Agile 2019 – Day 2

Anytime I can combine worlds I love it. I’m a gamer and love EDM and Agile. When agile and gaming come up together, I’m there. In this case, I was thrilled to see League of Legends creator Riot Games had two men giving a great speech about creating the KDA Popstars, a fictional band created of LoL characters, that destroyed the charts last year.

Came away with the idea of summiting a mountain – Camp “n” model, shown below:

Teams that are built around them with the goal of getting them not necessarily to the top, which can be the decade away, but to the next camp.

The mindset shift is from protecting the company from its crazy employee ideas, but how to do we enable it, and place guard rails so they don’t kill themselves. KDA was a coalition of the unwilling. They were able to blow through legal work in six months. They leveraged the BAI framework as a guide but only loosely.

It’s not transactional – innovation is not transactional. These are long plays. Agility requires craft excellence that continually improves over time, is the most impactful to creating value. Try and experiment and learn. This is at the heart of it. What does it take to focus on the customer? We are player focused? What struck me is that you grow abilities long before there is an ROI on it. This is the key. This quote is a key takeaway: “The customer is always moving. So saying that we’re customer-focused is to say that we are always moving. This is why we need to be agile.

Fishbowl on Agile coaching – 2-3:15 Shane Hastie and Evan Laybourn

Interesting experience with this one. People would get up and enter a circle with some coaches. Agile practices may not work in things that are not technology directly. So, the mindset could travel to finance for example, but not the practices.

Interesting question about the younger generations coming into agile, which I thought was good. I don’t see the troubles coming from the younger generation but the older ones. Keeping a growth mindset is very important to teach.
-> Look at 13 characteristics of Agile? Couldn’t find it? Evan has a book that sounds interesting.

-> Agile Manifesto for HR? Gotta look that up.

Talk to HR about the things that get in their way and what about the agile mindset applies? We need to solve their problems, not impose our frameworks, processes, and practices.

A lot of transformations fail because of the top changes. We have to affect the board. The board is the furthest away from the customer. Is agility entering the boardroom? Need to look at this model…. the second time I’ve seen it. MBA’s are still aligned with the old school. Get in front of these MBAs, or training orgs to bring agility and growth mindset from day one.

Love this: what are the new management styles needed for this new, always moving, customer? What about value streams – they are better at it than silos. Brand loyalty is weaker than ever before. The conversation pulled out the data that we need to watch how the awards of a system are given out, e.g. salespeople rewarded for sales, rather than customer satisfaction. He didn’t succeed where he was because he didn’t have top-down support. Watch out for local-maxima – when a transformation gets you to a place. We do SAFE, we do Scrum, then LESS, repeat. It’s okay! just get them moving to that next place. It was a good talk! business agility institute is where to find more.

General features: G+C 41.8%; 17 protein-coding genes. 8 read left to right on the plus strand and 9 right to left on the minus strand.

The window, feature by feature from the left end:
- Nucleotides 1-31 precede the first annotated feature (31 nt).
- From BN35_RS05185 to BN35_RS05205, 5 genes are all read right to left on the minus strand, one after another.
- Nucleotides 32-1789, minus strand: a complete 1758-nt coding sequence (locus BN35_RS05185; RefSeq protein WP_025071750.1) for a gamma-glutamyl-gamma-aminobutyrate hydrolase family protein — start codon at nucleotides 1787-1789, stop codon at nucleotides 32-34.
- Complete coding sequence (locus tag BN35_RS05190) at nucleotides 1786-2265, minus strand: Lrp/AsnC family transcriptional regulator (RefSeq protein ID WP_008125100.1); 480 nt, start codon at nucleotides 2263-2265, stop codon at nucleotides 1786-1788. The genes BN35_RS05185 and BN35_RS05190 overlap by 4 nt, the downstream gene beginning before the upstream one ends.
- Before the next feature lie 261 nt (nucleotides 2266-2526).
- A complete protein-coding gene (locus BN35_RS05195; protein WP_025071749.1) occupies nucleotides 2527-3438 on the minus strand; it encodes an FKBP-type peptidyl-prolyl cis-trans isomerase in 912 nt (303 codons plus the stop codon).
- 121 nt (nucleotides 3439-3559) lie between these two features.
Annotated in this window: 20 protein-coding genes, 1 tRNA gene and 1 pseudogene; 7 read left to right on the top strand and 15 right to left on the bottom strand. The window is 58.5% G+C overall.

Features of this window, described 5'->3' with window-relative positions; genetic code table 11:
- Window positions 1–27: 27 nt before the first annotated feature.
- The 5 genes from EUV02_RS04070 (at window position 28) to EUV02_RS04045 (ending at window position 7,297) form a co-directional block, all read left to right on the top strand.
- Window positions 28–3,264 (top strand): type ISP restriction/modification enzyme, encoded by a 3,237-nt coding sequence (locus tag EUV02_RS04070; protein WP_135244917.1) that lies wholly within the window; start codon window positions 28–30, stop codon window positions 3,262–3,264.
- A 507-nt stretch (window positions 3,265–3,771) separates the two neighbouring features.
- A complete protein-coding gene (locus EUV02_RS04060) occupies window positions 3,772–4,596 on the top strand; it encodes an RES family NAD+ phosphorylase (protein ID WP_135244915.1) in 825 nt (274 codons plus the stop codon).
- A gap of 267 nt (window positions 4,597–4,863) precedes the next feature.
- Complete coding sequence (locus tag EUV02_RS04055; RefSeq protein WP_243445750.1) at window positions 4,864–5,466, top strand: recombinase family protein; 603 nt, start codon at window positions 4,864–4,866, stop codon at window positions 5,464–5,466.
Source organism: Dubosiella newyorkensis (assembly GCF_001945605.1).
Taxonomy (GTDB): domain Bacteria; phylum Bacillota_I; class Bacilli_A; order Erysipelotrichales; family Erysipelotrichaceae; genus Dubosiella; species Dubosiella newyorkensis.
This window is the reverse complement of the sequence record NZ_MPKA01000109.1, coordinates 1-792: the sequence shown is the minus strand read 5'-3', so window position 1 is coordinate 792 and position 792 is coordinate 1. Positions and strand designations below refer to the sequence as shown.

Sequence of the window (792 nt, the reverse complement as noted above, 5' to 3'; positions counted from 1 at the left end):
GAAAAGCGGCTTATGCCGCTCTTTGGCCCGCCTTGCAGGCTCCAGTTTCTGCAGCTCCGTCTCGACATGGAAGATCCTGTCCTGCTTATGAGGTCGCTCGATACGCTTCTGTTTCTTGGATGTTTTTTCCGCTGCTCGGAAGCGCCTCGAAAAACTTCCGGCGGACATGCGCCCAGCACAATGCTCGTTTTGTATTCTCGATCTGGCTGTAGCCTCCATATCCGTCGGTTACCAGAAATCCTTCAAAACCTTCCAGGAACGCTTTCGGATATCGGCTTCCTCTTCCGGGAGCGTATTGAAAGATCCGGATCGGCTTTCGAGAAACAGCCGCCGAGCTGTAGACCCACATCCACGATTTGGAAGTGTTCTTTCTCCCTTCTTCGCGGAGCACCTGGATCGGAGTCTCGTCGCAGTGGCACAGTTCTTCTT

Facilitating Distributed Teams – Mark Kilby

Super excited about this one since I’ve been coaching a fully distributed team for over a year now. He’s an excellent presenter, and I love that he’s run against the Agile establishment regarding co-location. My thoughts are his – distribution is not our idea…but we’re gonna have to deal with them. I love the way he used Mentimeter during the entire pitch. Seamless, and added to the presentation. It’s quite a tool! Below are my random stream-of-consciousness notes:

Open space works with distributed teams and that way you don’t have to be at everything! Teams own their collaboration.

Meetings are a bit more fluid – Connection and Collaboration. Allow for connection!

What can I do about timezones? – 4-5 hours to collaborate per day. We don’t have that. It’s better if you use Kanban or at least a value stream if you have less. Scrum is very difficult in this situation.

Three types of work arrangments:

  • Satellites – one person
  • Clusters – groups of people in locations
  • Nebulas – everyone working remotely buffer, WordPress, etc. This is becoming more common.

Three approaches :

Backchannel – all frequencies open. What do they use? What’s working? KEEP IT. Update presentation about tools! slack and teams as a backchannel. invite the teams to look out for each other. In the meeting, chat tools are bad because the questions are lost. Backchannel can be used for a backup for online meetings. Zoom and backup google meetings. Reminder about retro safe checks.

Buddy system – each remote person has a buddy in the main location. So, if there are a few people in the call of a mostly in-person meeting, have a representative.

Co-pilots – someone who can help you facilitate the whole team meeting. Facilitation (equal ) pairing

Host and Producer (handles logistics) . This requires a little upfront planning. Add the steve”backup facilitator” note in my story.

Where the Action is – J. Elise Keith . Book reference – human connection and focus on the work product

Have a Plan B (and maybe C)

Goal or process not right?

Technical issues

You as a facilitator have an unexpected event

How to read the room?